In historic vote, Minnesota home health care workers unionize

  • Article by: ABBY SIMONS , Star Tribune
  • Updated: August 27, 2014 - 6:10 AM

About 27,000 health care workers can now unionize and bargain collectively, but some legal challenges remain.


Many home care workers in the state, including Sumer Spika (at lectern) welcomed the voting victory and the right to unionize.


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In one of Minnesota’s largest labor organizing efforts since the Depression, home care workers across the state on Tuesday voted to join the Service Employees International Union, giving that organization the power to bargain on their behalf.

The vote is the culmination of one of the most sweeping union expansion efforts in Minnesota history and represents a victory for Gov. Mark Dayton and the DFL-controlled Legislature, who pushed through legislation that enabled the certification vote.

Workers and those they care for erupted in cheers and chants of “When we fight, we win!” when results were announced at the labor pavilion on the Minnesota State Fair grounds Tuesday.

“We have been working toward this day for many years,” said Sumer Spika, of St. Paul, a home care worker and SEIU campaign leader. “We’ve seen the stories of the lack of benefits and training and the low pay facing home care workers. We know what this does to Minnesota families and we know that it needs to change.”

But Tuesday’s vote hardly represents a majority of home care workers in the state, and the controversial action is all but certain to trigger a legal challenge.

Nearly 27,000 of the state’s enrolled 109,000 personal care attendants were eligible to vote in the election — primarily those who work for people whose care is covered by the federal Medicaid program. Only 5,872 workers — 21 percent of those eligible — cast ballots. However, the threshold requires only a majority of ballots cast. Of those who voted, 60 percent opted to join the union.

The vote makes the United Home Care Workers the largest unit in Minnesota to seek union certification since the Wagner Act was passed in 1935. Minnesota now joins 14 other states where home care workers are represented by unions.

A parallel battle is raging between attempts by Minnesota day care providers to unionize under the American Federation of State County and Municipal Employees (AFSCME). A lawsuit on behalf of Minnesota child care providers to stop the unionization is on hold pending an election, but Jennifer Parrish, a Rochester day care provider and leader of the Coalition of Union Free Providers, said they have a chance of stopping that election. “This election was a clear sign of exactly why we don’t want the union to take place.” she said.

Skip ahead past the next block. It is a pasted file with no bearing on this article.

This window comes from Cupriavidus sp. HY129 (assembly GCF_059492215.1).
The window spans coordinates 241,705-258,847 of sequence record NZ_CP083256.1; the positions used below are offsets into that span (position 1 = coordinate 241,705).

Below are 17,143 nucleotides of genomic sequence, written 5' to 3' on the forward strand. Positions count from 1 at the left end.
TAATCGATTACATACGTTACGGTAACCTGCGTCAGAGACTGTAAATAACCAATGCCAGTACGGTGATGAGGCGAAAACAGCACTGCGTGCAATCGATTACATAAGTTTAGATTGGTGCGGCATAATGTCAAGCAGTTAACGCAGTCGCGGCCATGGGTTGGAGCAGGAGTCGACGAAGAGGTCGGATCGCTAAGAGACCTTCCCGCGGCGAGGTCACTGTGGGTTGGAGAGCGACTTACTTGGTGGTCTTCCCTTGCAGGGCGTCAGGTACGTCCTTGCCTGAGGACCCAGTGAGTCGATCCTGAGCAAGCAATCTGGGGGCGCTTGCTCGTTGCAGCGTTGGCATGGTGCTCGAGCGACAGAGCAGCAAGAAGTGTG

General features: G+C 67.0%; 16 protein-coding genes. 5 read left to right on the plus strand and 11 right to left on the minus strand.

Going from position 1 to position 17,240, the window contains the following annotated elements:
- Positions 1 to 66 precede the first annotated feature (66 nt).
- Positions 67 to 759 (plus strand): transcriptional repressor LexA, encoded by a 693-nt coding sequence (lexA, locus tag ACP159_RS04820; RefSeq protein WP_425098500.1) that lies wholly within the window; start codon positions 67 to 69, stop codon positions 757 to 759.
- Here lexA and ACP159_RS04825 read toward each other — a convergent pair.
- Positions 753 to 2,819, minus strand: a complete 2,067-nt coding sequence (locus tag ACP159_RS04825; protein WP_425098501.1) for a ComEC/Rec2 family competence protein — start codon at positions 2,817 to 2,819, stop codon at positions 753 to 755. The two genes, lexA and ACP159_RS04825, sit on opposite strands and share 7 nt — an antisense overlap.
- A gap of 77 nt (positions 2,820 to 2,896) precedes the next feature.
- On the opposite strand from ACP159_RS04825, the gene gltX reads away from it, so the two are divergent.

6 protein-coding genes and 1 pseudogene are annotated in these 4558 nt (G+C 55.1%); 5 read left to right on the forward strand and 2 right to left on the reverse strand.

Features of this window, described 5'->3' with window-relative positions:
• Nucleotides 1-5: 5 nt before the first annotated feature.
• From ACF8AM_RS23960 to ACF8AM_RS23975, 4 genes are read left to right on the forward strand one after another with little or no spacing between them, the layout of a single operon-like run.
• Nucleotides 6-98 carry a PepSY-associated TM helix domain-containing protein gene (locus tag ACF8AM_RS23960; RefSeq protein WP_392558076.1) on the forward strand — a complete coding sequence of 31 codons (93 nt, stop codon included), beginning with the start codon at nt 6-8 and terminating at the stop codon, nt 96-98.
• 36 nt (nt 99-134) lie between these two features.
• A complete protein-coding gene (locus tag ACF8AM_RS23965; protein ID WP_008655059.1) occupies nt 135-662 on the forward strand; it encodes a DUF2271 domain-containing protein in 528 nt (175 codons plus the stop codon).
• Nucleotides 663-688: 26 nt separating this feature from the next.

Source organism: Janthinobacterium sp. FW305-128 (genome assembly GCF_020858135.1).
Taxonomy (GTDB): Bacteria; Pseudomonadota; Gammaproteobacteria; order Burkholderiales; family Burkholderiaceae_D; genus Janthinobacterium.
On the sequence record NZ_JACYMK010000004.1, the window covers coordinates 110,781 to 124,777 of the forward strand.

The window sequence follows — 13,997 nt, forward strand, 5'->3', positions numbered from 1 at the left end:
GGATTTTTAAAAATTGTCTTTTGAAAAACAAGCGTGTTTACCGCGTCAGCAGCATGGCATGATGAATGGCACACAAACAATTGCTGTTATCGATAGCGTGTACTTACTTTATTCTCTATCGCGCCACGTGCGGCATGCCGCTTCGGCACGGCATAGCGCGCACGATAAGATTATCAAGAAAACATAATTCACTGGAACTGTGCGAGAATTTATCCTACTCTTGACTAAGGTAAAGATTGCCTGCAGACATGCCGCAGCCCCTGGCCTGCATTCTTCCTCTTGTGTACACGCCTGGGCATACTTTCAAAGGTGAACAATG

Higher wages expected

Workers who supported the action say unionization will usher in better training, higher pay and more stability in a notoriously high-turnover profession, which they contend will translate to better client care.

The low turnout is indicative of the “tyranny of a small majority,” said Mark Mix, president of the National Right to Work Foundation.

“No one is opposing the right of individual home-care providers to freely associate with the union if they so choose, but the issue raised in this legal challenge is whether those individuals who don’t want anything to do with the union can have it imposed on them.” he said in a statement.

The vote comes after nine home health care workers sued in July to block the union vote. A federal judge ruled last week that the plaintiffs could not sue until workers elected to unionize. Mix said the organization will continue with its lawsuit.

Spika said the union is braced for legal challenges, but defended Tuesday’s victory.

“The majority wins, and the majority of people that voted, voted yes to form a union,” she said. “We are proud to move forward.” She noted that in the recent state primary, turnout barely topped 10 percent of eligible voters.

Scott Price, of Andover, one of the plaintiffs on the lawsuit, is ready to keep fighting. The father of an adult daughter with cerebral palsy, he provides care a few hours a week and also pays a worker to care for her under a state program. Price called the unionization efforts misguided.

“I don’t want a union in my house; that’s why I agreed to join the lawsuit,” Price said. “I don’t need a union. They can’t help me.”

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